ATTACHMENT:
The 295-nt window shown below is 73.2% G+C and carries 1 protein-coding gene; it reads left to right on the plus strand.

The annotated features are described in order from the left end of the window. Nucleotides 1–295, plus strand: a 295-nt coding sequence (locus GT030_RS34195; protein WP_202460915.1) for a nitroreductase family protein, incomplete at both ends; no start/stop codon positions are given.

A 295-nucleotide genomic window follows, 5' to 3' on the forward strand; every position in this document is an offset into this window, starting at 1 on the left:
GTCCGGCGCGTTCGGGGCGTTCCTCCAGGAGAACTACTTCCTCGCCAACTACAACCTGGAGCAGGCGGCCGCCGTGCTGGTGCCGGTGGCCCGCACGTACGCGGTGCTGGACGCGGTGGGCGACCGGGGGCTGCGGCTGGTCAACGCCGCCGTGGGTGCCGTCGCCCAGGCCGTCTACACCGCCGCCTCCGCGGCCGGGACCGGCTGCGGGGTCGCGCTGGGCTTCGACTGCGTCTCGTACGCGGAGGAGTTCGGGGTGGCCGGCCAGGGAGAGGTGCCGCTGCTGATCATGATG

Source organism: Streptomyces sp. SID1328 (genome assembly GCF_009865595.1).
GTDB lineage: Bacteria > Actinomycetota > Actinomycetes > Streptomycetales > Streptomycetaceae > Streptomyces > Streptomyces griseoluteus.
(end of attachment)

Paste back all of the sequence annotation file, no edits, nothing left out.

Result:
The 295-nt window shown below is 73.2% G+C and carries 1 protein-coding gene; it reads left to right on the plus strand.

The annotated features are described in order from the left end of the window. Nucleotides 1–295, plus strand: a 295-nt coding sequence (locus GT030_RS34195; protein WP_202460915.1) for a nitroreductase family protein, incomplete at both ends; no start/stop codon positions are given.

A 295-nucleotide genomic window follows, 5' to 3' on the forward strand; every position in this document is an offset into this window, starting at 1 on the left:
GTCCGGCGCGTTCGGGGCGTTCCTCCAGGAGAACTACTTCCTCGCCAACTACAACCTGGAGCAGGCGGCCGCCGTGCTGGTGCCGGTGGCCCGCACGTACGCGGTGCTGGACGCGGTGGGCGACCGGGGGCTGCGGCTGGTCAACGCCGCCGTGGGTGCCGTCGCCCAGGCCGTCTACACCGCCGCCTCCGCGGCCGGGACCGGCTGCGGGGTCGCGCTGGGCTTCGACTGCGTCTCGTACGCGGAGGAGTTCGGGGTGGCCGGCCAGGGAGAGGTGCCGCTGCTGATCATGATG

Source organism: Streptomyces sp. SID1328 (genome assembly GCF_009865595.1).
GTDB lineage: Bacteria > Actinomycetota > Actinomycetes > Streptomycetales > Streptomycetaceae > Streptomyces > Streptomyces griseoluteus.